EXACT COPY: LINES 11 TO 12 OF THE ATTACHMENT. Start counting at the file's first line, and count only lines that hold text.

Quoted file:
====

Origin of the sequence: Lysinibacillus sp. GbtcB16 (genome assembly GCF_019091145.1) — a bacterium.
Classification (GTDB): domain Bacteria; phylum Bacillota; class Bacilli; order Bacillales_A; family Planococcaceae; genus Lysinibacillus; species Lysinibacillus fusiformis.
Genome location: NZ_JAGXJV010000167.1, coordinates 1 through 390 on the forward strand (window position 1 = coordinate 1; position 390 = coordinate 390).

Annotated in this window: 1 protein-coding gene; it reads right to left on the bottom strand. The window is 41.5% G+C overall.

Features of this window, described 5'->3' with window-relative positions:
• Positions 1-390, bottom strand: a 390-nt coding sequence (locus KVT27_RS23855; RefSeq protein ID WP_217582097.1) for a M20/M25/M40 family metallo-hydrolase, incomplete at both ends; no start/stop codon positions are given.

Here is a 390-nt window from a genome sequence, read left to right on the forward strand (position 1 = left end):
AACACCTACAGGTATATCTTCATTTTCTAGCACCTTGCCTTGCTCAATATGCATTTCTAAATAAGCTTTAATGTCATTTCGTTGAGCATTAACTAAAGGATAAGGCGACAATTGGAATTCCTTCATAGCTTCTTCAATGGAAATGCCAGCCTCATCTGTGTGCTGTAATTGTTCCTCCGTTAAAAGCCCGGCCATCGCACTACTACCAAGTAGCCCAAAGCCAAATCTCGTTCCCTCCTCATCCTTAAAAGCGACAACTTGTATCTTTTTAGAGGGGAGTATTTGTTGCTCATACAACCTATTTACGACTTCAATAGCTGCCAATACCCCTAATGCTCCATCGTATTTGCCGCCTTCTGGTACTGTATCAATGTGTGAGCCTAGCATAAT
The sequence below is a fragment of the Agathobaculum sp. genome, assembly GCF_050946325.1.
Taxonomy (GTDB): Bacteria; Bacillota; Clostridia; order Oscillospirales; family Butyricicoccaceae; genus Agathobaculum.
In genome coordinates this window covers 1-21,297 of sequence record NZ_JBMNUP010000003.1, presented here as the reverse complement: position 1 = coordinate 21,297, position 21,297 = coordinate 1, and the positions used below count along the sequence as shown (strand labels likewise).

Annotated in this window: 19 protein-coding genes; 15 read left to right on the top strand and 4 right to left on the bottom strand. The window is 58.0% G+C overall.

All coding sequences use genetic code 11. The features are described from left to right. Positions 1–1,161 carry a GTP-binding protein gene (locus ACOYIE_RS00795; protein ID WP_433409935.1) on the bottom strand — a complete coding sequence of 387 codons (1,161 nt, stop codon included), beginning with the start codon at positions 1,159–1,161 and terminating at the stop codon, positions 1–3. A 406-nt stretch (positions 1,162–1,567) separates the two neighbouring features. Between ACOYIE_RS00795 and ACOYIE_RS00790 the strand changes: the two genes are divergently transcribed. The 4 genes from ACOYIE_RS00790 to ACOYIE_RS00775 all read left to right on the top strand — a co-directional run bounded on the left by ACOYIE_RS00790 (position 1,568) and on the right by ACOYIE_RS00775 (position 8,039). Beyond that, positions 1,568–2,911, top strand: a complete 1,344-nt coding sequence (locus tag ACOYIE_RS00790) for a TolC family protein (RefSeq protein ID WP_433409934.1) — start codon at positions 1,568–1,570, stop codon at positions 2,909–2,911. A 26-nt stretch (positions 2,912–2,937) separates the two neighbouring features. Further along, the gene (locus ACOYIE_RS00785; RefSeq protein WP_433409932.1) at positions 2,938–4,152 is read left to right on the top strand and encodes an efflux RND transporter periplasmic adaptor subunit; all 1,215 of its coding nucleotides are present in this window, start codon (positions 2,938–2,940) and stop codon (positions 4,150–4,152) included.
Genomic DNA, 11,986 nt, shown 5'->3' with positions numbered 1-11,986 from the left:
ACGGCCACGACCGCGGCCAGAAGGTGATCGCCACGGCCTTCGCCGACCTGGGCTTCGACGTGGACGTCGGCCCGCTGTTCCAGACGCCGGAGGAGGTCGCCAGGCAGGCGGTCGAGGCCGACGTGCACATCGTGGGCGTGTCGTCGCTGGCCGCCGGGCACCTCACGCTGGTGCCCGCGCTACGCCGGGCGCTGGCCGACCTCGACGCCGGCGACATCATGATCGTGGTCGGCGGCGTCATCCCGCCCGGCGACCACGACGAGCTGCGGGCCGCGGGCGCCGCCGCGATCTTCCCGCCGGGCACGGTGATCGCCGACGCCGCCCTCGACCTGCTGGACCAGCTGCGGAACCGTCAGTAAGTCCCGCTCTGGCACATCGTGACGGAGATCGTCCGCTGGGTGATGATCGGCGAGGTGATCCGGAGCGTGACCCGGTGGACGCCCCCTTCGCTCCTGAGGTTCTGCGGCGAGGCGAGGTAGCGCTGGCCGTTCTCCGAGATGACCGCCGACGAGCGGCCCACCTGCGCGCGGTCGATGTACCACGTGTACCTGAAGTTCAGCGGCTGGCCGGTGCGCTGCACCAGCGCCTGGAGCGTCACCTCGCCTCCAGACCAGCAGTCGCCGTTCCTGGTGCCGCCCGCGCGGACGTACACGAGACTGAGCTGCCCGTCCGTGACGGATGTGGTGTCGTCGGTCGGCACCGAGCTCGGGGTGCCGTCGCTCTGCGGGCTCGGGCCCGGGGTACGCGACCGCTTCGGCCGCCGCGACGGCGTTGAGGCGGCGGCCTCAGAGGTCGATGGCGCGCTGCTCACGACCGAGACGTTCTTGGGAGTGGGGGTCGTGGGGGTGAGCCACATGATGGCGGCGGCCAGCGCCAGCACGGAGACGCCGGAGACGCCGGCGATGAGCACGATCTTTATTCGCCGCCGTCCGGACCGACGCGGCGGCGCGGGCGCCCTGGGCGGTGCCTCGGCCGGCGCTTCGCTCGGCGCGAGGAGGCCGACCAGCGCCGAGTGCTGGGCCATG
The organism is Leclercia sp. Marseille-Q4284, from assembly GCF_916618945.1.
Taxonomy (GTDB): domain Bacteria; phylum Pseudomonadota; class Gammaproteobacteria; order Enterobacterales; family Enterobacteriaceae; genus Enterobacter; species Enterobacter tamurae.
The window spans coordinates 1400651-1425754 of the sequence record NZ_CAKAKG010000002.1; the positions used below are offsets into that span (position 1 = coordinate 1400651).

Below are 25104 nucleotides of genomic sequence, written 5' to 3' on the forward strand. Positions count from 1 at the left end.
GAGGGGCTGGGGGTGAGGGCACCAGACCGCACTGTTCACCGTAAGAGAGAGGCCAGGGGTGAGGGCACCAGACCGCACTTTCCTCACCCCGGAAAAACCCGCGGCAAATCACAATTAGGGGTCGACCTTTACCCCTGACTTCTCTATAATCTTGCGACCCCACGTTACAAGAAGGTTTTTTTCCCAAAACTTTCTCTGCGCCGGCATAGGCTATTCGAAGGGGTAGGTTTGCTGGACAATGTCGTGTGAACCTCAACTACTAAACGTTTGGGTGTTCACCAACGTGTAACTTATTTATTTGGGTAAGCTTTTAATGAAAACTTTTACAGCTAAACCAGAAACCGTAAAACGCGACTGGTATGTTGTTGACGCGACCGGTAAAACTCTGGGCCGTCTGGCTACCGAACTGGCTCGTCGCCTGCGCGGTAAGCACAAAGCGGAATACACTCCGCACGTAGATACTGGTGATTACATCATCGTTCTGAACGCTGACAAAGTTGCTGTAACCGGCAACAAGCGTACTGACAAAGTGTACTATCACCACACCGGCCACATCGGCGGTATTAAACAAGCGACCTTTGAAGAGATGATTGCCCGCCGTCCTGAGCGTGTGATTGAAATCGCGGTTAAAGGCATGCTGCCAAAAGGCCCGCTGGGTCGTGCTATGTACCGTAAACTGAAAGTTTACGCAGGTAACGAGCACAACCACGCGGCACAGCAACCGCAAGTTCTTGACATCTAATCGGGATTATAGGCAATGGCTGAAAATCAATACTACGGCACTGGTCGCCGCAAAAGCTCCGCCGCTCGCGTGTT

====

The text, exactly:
In genome coordinates this window covers 1-21,297 of sequence record NZ_JBMNUP010000003.1, presented here as the reverse complement: position 1 = coordinate 21,297, position 21,297 = coordinate 1, and the positions used below count along the sequence as shown (strand labels likewise).

Annotated in this window: 19 protein-coding genes; 15 read left to right on the top strand and 4 right to left on the bottom strand. The window is 58.0% G+C overall.